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New Moon (The Twilight Saga) Paperback – Deluxe Edition, May 31, 2008

4.3 out of 5 stars 3,368 customer reviews
Book 2 of 4 in the Twilight Saga Series

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Editorial Reviews

From School Library Journal

Grade 9 Up–Recovered from the vampire attack that hospitalized her in the conclusion of Twilight (Little, Brown, 2005), Bella celebrates her birthday with her boyfriend Edward and his family, a unique clan of vampires that has sworn off human blood. But the celebration abruptly ends when the teen accidentally cuts her arm on broken glass. The sight and smell of her blood trickling away forces the Cullen family to retreat lest they be tempted to make a meal of her. After all is mended, Edward, realizing the danger that he and his family create for Bella, sees no option for her safety but to leave. Mourning his departure, she slips into a downward spiral of depression that penetrates and lingers over her every step. Vampire fans will appreciate the subsequently dour mood that permeates the novel, and it's not until Bella befriends Jacob, a sophomore from her school with a penchant for motorcycles, that both the pace and her disposition begin to take off. Their adventures are wild, dare-devilish, and teeter on the brink of romance, but memories of Edward pervade Bella's emotions, and soon their fun quickly morphs into danger, especially when she uncovers the true identities of Jacob and his pack of friends. Less streamlined than Twilight yet just as exciting, New Moon will more than feed the bloodthirsty hankerings of fans of the first volume and leave them breathless for the third.–Hillias J. Martin, New York Public Library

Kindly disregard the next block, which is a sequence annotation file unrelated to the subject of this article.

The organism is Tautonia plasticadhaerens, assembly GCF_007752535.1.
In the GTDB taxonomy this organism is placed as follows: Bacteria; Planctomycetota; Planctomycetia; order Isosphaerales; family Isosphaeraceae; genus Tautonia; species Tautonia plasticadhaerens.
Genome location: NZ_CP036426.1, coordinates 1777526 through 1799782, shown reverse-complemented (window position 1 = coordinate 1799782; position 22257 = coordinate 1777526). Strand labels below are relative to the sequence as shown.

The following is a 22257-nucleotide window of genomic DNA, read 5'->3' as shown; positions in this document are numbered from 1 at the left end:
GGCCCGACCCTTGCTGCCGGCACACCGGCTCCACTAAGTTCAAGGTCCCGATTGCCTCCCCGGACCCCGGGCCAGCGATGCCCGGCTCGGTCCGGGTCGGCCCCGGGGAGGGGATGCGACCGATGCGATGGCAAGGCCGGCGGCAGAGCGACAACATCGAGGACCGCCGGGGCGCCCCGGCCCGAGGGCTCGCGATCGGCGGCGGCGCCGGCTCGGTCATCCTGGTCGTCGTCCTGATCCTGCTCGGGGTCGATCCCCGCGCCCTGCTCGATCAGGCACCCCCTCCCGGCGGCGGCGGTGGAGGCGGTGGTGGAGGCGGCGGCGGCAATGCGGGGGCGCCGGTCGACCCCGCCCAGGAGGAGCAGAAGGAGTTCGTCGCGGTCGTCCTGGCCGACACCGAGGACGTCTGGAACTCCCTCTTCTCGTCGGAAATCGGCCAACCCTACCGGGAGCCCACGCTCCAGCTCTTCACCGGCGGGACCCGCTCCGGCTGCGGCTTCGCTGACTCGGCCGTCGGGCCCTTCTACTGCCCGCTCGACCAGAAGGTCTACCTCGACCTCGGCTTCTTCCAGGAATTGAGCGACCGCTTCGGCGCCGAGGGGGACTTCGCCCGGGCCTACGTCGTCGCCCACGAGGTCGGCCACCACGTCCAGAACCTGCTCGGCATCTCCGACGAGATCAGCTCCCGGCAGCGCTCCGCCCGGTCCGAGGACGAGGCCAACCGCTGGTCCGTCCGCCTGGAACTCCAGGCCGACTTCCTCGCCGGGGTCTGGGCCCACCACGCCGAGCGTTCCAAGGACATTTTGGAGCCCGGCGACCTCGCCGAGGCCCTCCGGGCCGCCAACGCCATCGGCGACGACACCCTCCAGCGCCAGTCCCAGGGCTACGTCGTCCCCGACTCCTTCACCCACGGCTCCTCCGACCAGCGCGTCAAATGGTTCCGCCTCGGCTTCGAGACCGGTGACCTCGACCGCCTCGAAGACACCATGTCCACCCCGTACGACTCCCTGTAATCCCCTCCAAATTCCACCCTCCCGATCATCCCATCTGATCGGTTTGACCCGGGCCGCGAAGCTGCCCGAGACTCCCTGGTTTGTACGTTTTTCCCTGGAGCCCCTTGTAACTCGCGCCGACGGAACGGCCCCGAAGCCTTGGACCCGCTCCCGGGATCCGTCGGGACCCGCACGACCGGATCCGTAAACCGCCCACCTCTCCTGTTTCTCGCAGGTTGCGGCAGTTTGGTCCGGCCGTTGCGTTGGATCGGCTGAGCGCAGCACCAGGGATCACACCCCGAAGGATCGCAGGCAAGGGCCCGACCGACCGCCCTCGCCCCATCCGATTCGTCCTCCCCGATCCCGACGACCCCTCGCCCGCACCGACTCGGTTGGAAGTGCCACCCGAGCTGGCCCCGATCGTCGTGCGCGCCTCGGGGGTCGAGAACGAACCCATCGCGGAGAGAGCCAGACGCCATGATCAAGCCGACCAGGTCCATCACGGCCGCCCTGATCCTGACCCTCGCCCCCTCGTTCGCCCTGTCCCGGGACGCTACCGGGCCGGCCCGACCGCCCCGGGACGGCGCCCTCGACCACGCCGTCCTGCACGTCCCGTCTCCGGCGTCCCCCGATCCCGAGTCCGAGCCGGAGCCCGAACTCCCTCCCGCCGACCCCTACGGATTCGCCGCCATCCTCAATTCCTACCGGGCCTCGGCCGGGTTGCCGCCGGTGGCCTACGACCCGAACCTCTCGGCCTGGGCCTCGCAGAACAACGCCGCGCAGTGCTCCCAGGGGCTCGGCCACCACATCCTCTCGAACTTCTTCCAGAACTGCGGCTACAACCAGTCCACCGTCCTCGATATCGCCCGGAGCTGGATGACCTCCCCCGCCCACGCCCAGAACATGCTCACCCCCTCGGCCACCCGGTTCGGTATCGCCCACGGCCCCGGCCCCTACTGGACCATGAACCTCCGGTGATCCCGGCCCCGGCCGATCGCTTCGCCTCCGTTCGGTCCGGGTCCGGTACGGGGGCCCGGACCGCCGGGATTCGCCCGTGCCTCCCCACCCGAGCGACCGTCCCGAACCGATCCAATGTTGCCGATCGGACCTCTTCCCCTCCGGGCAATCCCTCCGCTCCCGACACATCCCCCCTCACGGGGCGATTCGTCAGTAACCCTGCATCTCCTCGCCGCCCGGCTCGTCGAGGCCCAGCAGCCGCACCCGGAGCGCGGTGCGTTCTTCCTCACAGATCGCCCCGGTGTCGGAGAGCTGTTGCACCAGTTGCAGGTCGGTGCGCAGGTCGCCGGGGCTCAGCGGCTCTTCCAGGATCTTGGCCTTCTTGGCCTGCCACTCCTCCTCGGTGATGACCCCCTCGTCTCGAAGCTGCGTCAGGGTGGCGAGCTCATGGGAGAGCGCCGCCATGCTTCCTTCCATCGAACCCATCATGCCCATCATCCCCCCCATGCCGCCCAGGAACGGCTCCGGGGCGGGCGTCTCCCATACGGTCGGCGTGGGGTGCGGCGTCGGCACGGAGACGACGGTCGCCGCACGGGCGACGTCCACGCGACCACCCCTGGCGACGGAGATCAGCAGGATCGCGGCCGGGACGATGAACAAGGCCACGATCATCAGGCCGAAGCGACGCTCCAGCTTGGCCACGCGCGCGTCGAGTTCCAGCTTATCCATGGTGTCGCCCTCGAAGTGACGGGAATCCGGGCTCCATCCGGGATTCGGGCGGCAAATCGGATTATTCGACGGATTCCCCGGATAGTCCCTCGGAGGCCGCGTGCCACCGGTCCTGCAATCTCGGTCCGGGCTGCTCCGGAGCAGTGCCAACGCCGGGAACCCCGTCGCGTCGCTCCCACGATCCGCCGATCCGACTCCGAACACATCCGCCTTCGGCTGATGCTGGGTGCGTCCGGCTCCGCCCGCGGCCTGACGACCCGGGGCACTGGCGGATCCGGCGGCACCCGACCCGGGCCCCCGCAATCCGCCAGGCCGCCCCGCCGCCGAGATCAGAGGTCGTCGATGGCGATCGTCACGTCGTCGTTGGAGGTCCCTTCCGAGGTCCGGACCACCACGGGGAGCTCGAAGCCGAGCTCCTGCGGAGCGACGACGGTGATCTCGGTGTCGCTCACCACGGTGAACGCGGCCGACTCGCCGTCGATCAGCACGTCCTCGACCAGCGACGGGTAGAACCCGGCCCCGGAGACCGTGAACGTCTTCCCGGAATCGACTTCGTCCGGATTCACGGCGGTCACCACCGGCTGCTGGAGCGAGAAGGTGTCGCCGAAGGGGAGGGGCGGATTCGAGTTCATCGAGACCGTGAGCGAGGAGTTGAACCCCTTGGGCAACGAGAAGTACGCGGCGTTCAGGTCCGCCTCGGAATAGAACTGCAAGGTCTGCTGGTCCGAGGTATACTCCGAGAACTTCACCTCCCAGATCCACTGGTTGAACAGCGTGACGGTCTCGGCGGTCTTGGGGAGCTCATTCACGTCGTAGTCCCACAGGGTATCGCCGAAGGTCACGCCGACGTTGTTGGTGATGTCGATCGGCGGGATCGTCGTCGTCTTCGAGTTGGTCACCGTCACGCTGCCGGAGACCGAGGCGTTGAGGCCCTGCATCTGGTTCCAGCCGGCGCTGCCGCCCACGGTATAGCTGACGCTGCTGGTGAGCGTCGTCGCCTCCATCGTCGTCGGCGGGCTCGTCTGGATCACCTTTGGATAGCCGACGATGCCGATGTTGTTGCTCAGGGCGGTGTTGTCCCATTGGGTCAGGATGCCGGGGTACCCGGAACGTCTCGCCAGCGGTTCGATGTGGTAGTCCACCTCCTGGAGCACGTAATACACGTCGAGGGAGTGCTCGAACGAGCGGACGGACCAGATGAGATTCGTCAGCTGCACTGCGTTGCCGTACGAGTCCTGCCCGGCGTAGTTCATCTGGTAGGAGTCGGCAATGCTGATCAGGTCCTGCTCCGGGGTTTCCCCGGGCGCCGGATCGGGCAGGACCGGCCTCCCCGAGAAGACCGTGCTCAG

Copyright © Reed Business Information, a division of Reed Elsevier Inc. All rights reserved. --This text refers to the Hardcover edition.

From Booklist